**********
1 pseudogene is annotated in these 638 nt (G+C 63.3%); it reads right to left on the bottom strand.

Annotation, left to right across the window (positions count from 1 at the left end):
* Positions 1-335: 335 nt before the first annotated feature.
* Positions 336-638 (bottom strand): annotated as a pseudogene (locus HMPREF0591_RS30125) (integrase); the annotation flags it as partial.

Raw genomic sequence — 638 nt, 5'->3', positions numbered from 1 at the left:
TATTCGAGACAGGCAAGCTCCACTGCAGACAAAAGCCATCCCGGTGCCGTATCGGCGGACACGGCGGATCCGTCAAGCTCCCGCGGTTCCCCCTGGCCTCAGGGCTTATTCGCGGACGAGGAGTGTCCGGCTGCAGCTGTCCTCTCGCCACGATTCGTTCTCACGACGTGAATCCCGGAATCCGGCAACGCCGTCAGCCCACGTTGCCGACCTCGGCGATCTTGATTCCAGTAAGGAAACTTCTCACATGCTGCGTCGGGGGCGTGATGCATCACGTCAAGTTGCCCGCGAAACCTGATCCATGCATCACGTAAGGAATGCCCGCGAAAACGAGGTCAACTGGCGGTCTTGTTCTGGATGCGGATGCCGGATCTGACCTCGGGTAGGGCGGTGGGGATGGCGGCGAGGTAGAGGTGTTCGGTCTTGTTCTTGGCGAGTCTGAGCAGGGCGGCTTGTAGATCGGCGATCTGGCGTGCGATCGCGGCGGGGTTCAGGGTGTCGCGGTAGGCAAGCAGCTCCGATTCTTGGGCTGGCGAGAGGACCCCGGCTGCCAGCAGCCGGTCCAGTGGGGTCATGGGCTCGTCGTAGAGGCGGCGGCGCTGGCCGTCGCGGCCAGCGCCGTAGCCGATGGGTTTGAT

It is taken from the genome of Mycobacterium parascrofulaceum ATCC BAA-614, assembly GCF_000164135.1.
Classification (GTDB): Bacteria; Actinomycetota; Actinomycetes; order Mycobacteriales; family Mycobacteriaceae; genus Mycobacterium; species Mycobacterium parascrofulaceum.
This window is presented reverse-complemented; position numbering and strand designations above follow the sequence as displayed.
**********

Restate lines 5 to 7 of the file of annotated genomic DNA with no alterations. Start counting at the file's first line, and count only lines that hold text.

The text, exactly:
Raw genomic sequence — 638 nt, 5'->3', positions numbered from 1 at the left:
TATTCGAGACAGGCAAGCTCCACTGCAGACAAAAGCCATCCCGGTGCCGTATCGGCGGACACGGCGGATCCGTCAAGCTCCCGCGGTTCCCCCTGGCCTCAGGGCTTATTCGCGGACGAGGAGTGTCCGGCTGCAGCTGTCCTCTCGCCACGATTCGTTCTCACGACGTGAATCCCGGAATCCGGCAACGCCGTCAGCCCACGTTGCCGACCTCGGCGATCTTGATTCCAGTAAGGAAACTTCTCACATGCTGCGTCGGGGGCGTGATGCATCACGTCAAGTTGCCCGCGAAACCTGATCCATGCATCACGTAAGGAATGCCCGCGAAAACGAGGTCAACTGGCGGTCTTGTTCTGGATGCGGATGCCGGATCTGACCTCGGGTAGGGCGGTGGGGATGGCGGCGAGGTAGAGGTGTTCGGTCTTGTTCTTGGCGAGTCTGAGCAGGGCGGCTTGTAGATCGGCGATCTGGCGTGCGATCGCGGCGGGGTTCAGGGTGTCGCGGTAGGCAAGCAGCTCCGATTCTTGGGCTGGCGAGAGGACCCCGGCTGCCAGCAGCCGGTCCAGTGGGGTCATGGGCTCGTCGTAGAGGCGGCGGCGCTGGCCGTCGCGGCCAGCGCCGTAGCCGATGGGTTTGAT

It is taken from the genome of Mycobacterium parascrofulaceum ATCC BAA-614, assembly GCF_000164135.1.